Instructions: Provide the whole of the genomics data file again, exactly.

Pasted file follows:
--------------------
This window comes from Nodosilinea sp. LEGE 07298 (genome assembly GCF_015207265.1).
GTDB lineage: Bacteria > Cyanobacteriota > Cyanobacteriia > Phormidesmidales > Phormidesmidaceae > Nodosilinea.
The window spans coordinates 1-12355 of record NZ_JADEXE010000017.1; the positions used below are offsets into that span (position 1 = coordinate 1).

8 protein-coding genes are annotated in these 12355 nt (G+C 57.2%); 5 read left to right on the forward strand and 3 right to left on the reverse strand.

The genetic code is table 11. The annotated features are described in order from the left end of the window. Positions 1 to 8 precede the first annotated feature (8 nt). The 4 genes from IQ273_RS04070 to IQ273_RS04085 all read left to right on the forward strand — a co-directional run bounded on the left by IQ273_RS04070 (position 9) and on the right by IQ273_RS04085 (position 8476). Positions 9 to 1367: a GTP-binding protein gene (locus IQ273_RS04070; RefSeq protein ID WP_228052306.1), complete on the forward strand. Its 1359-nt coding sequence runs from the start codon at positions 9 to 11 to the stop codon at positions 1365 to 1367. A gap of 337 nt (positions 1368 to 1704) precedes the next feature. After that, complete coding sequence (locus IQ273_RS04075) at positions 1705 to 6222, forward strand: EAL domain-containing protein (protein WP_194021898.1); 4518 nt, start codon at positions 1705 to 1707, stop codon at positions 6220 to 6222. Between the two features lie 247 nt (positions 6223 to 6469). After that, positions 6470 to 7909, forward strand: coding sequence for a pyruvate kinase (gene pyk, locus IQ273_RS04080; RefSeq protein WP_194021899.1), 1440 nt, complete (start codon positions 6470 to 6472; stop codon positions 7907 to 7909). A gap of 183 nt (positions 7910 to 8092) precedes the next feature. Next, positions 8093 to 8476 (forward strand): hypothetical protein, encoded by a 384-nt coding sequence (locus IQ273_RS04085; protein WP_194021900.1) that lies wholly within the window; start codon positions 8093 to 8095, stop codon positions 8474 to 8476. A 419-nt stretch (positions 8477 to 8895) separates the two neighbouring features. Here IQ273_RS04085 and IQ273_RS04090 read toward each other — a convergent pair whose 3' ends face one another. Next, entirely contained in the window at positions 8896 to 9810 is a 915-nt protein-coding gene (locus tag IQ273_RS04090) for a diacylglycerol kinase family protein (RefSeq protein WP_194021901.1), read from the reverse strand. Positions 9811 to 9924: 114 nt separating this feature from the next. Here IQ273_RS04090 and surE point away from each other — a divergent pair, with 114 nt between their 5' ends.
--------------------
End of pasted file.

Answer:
This window comes from Nodosilinea sp. LEGE 07298 (genome assembly GCF_015207265.1).
GTDB lineage: Bacteria > Cyanobacteriota > Cyanobacteriia > Phormidesmidales > Phormidesmidaceae > Nodosilinea.
The window spans coordinates 1-12355 of record NZ_JADEXE010000017.1; the positions used below are offsets into that span (position 1 = coordinate 1).

8 protein-coding genes are annotated in these 12355 nt (G+C 57.2%); 5 read left to right on the forward strand and 3 right to left on the reverse strand.

The genetic code is table 11. The annotated features are described in order from the left end of the window. Positions 1 to 8 precede the first annotated feature (8 nt). The 4 genes from IQ273_RS04070 to IQ273_RS04085 all read left to right on the forward strand — a co-directional run bounded on the left by IQ273_RS04070 (position 9) and on the right by IQ273_RS04085 (position 8476). Positions 9 to 1367: a GTP-binding protein gene (locus IQ273_RS04070; RefSeq protein ID WP_228052306.1), complete on the forward strand. Its 1359-nt coding sequence runs from the start codon at positions 9 to 11 to the stop codon at positions 1365 to 1367. A gap of 337 nt (positions 1368 to 1704) precedes the next feature. After that, complete coding sequence (locus IQ273_RS04075) at positions 1705 to 6222, forward strand: EAL domain-containing protein (protein WP_194021898.1); 4518 nt, start codon at positions 1705 to 1707, stop codon at positions 6220 to 6222. Between the two features lie 247 nt (positions 6223 to 6469). After that, positions 6470 to 7909, forward strand: coding sequence for a pyruvate kinase (gene pyk, locus IQ273_RS04080; RefSeq protein WP_194021899.1), 1440 nt, complete (start codon positions 6470 to 6472; stop codon positions 7907 to 7909). A gap of 183 nt (positions 7910 to 8092) precedes the next feature. Next, positions 8093 to 8476 (forward strand): hypothetical protein, encoded by a 384-nt coding sequence (locus IQ273_RS04085; protein WP_194021900.1) that lies wholly within the window; start codon positions 8093 to 8095, stop codon positions 8474 to 8476. A 419-nt stretch (positions 8477 to 8895) separates the two neighbouring features. Here IQ273_RS04085 and IQ273_RS04090 read toward each other — a convergent pair whose 3' ends face one another. Next, entirely contained in the window at positions 8896 to 9810 is a 915-nt protein-coding gene (locus tag IQ273_RS04090) for a diacylglycerol kinase family protein (RefSeq protein WP_194021901.1), read from the reverse strand. Positions 9811 to 9924: 114 nt separating this feature from the next. Here IQ273_RS04090 and surE point away from each other — a divergent pair, with 114 nt between their 5' ends.